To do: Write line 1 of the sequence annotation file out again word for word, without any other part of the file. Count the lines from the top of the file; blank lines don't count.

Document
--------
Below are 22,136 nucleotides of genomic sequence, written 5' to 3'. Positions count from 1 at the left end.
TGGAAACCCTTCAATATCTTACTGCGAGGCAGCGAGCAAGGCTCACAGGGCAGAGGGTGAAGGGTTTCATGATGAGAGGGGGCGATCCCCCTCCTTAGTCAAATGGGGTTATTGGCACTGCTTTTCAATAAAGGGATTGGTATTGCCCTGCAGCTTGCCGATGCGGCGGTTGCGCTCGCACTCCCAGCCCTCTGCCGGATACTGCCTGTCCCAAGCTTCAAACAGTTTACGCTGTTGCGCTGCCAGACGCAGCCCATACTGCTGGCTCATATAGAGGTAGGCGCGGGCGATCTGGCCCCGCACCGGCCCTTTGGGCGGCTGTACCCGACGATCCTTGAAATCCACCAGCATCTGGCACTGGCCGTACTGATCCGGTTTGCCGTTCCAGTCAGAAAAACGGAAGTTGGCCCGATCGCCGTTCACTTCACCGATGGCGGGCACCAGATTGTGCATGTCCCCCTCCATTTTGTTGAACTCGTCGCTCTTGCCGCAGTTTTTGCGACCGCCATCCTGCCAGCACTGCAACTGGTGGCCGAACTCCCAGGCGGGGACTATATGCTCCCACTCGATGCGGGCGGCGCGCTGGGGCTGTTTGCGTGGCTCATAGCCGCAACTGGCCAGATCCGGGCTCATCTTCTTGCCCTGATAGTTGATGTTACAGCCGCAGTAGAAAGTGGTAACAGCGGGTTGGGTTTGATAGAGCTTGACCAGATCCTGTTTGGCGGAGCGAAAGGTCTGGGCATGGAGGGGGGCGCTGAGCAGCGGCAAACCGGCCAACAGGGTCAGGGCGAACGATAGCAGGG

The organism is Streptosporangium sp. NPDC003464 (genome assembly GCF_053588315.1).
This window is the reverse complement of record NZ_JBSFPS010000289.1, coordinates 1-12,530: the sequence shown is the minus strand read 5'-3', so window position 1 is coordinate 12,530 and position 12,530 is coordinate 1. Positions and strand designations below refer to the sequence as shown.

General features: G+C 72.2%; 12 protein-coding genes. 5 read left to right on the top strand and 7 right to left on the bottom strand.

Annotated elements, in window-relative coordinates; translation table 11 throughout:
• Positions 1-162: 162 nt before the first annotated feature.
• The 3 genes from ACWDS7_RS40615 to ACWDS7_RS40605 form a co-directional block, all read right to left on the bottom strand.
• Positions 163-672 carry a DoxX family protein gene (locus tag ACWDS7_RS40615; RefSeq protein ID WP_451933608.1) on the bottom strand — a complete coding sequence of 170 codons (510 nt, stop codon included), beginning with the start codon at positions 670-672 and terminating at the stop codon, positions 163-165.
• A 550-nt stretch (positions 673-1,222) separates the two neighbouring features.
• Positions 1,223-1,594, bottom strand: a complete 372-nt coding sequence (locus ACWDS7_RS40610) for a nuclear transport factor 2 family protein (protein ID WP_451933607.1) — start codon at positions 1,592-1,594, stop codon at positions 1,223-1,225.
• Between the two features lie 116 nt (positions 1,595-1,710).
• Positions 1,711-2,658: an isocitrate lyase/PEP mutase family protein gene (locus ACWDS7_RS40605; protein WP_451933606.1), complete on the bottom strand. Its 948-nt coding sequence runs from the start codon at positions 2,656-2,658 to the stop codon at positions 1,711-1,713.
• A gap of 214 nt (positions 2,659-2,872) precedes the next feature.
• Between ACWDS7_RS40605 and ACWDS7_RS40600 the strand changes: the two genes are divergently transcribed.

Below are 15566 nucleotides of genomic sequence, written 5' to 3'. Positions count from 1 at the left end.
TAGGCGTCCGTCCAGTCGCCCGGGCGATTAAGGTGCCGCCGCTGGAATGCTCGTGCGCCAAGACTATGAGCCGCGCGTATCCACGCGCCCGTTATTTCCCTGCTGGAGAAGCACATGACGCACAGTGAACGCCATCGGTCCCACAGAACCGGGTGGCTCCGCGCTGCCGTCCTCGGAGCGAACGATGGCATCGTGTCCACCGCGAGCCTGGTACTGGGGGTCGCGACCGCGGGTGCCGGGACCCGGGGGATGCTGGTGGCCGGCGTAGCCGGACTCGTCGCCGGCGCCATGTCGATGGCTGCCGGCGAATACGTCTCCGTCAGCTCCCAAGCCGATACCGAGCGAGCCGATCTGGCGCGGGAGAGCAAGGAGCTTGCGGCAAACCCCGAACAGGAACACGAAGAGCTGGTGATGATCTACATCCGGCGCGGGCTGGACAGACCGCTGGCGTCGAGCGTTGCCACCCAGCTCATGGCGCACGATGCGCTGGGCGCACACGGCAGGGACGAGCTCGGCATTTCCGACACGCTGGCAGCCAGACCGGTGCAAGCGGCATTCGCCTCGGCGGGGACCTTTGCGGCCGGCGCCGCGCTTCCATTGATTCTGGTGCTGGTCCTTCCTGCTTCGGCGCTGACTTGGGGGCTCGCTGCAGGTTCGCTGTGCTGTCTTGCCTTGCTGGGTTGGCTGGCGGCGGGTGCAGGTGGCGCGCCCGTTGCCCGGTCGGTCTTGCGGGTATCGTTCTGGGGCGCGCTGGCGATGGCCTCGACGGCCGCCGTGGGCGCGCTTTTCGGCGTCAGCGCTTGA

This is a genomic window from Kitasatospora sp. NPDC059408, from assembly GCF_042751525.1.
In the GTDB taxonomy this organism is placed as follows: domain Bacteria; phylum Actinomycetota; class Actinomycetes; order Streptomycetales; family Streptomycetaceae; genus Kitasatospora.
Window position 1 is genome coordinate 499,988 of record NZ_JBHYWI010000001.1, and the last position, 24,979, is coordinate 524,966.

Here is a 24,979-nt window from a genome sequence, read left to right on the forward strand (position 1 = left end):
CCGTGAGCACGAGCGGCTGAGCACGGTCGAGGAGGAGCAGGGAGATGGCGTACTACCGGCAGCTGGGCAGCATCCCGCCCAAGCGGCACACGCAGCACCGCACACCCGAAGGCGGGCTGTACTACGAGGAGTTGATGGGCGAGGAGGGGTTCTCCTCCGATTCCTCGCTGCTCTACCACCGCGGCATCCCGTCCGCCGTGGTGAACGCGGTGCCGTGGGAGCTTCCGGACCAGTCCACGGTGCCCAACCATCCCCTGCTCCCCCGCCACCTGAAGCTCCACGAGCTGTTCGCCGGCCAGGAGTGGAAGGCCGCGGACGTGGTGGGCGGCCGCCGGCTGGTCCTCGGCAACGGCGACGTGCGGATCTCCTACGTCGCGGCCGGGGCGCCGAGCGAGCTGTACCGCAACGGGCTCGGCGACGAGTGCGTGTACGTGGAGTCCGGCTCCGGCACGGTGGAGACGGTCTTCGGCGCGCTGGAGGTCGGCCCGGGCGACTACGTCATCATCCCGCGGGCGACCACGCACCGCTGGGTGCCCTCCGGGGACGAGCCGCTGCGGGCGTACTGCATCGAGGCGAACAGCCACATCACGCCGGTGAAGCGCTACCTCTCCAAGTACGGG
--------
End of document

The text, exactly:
Below are 22,136 nucleotides of genomic sequence, written 5' to 3'. Positions count from 1 at the left end.